Pakistan’s upcoming general election is an example of a slow-motion coup without the accompanying violence as the military deposes an inconvenient prime minister with a more pliable candidate
Fellow, Energy & Environment Studies Programme
Amit has worked in the business media and financial markets for over a decade. He started his career with Economic Times, where he tracked the energy sector. He was a part of the start up team of ET Now, the business news channel. Amit was responsible for setting up India Reality Research, a new research outfit within CLSA India, a stock broking firm. He has also worked with Deccan Chronicle Group as the business editor for their general dailies. He holds an Masters in Business Administration from IIM- Ahmedabad and a Bachelors degree in Technology from IT-BHU. Download high-res bio image
Geopolitics of energy sources and supplies, energy technology and global energy markets
Last modified: June 15, 2018
The high cost and political impact of Chinese-funded infrastructure in countries like Myanmar, Malaysia and Sri Lanka make it imperative for India to work with Japan to provide alternatives, to ensure that the region is neither bankrupted nor militarised by Chinese influence.
China’s ostensible intentions are to turn Gwadar port into a focal point of the China Pakistan Economic Corridor. But the geography of the region is a major stumbling block in the realisation of these ambitions and raises questions about the project’s underlying motives
Amit Bhandari, Fellow, Energy and Environment Studies, Gateway House, and Kunal Kulkarni, Senior Researcher, Gateway House, write an op-ed for The Asian Age on the possible implications of U.S. President Donald Trump’s recent announcement to withdraw from the JCPOA, more colloquially Read more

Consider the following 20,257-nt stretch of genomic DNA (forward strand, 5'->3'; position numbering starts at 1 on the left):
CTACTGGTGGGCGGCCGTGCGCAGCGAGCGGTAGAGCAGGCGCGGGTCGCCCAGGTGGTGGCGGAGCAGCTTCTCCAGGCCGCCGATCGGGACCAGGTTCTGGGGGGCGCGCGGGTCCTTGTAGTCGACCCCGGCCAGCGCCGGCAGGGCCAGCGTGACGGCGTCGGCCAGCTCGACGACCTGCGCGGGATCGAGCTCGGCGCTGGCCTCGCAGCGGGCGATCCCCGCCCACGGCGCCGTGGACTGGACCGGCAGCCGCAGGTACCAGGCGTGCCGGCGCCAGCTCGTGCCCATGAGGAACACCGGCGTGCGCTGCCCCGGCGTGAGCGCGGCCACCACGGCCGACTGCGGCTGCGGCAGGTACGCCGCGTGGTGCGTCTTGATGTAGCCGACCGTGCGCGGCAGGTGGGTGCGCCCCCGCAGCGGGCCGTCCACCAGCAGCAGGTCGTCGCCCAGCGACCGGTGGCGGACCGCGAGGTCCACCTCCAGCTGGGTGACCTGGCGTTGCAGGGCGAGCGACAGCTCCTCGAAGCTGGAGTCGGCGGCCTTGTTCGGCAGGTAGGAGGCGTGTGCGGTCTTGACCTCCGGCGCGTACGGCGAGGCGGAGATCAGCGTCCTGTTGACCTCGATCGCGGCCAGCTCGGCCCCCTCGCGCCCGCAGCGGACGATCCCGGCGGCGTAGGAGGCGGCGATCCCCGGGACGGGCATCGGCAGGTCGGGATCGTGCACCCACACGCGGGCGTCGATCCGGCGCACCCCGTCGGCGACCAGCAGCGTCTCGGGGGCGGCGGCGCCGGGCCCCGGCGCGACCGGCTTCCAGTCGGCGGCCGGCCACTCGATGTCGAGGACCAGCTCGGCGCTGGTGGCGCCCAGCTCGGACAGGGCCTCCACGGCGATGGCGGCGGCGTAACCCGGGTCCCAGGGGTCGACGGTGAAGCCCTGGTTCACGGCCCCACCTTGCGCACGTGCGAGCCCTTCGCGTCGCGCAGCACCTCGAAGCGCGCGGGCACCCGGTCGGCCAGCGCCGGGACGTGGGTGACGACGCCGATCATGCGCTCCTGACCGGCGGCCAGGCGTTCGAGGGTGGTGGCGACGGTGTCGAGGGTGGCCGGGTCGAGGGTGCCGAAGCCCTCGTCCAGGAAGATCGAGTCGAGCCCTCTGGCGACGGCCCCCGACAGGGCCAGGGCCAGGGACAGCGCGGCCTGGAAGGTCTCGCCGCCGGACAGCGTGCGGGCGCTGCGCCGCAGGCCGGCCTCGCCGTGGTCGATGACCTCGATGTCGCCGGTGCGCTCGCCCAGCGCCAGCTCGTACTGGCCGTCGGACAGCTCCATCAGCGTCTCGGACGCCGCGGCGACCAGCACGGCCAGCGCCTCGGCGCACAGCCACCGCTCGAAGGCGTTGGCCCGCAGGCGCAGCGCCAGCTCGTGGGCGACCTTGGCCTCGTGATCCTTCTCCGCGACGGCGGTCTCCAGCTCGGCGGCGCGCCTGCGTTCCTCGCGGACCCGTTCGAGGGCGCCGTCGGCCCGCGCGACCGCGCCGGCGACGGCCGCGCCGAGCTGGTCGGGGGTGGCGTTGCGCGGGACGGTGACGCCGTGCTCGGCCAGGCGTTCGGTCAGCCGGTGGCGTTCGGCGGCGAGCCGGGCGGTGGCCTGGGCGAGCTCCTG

India may end up being the unintended victim of renewed U.S. sanctions on Iran. It will push up the price of oil and cost India billions of dollars annually
American sanctions on Russian defence companies may end up hurting an innocent bystander: India's defence sector. In particular, they could threaten Indian military procurement, and also may complicate India’s attempts to produce more of its own defence hardware. India needs to study the issue closely to prepare for what may come
Pakistan’s economic mismanagement and support for terrorism will leave its economy in a hole – and imperil the multibillion dollar China-Pakistan Economic Corridor
India and the world have watched China’s growing investment in Asia and beyond with a mix of awe and apprehension. The unprecedented scale of these investments are reshaping political arrangements around South Asia.
China’s investment in Bangladesh’s stock exchange gives Beijing a chance to shape the financial architecture of the most vibrant economy in India’s neighbourhood
The crisis in the Maldives is a case study of Chinese investments undermining democratic institutions in smaller countries. It poses long term threats to India’s economic and political security. And almost overnight, it has turned the Indian Ocean into the Indo-Pacific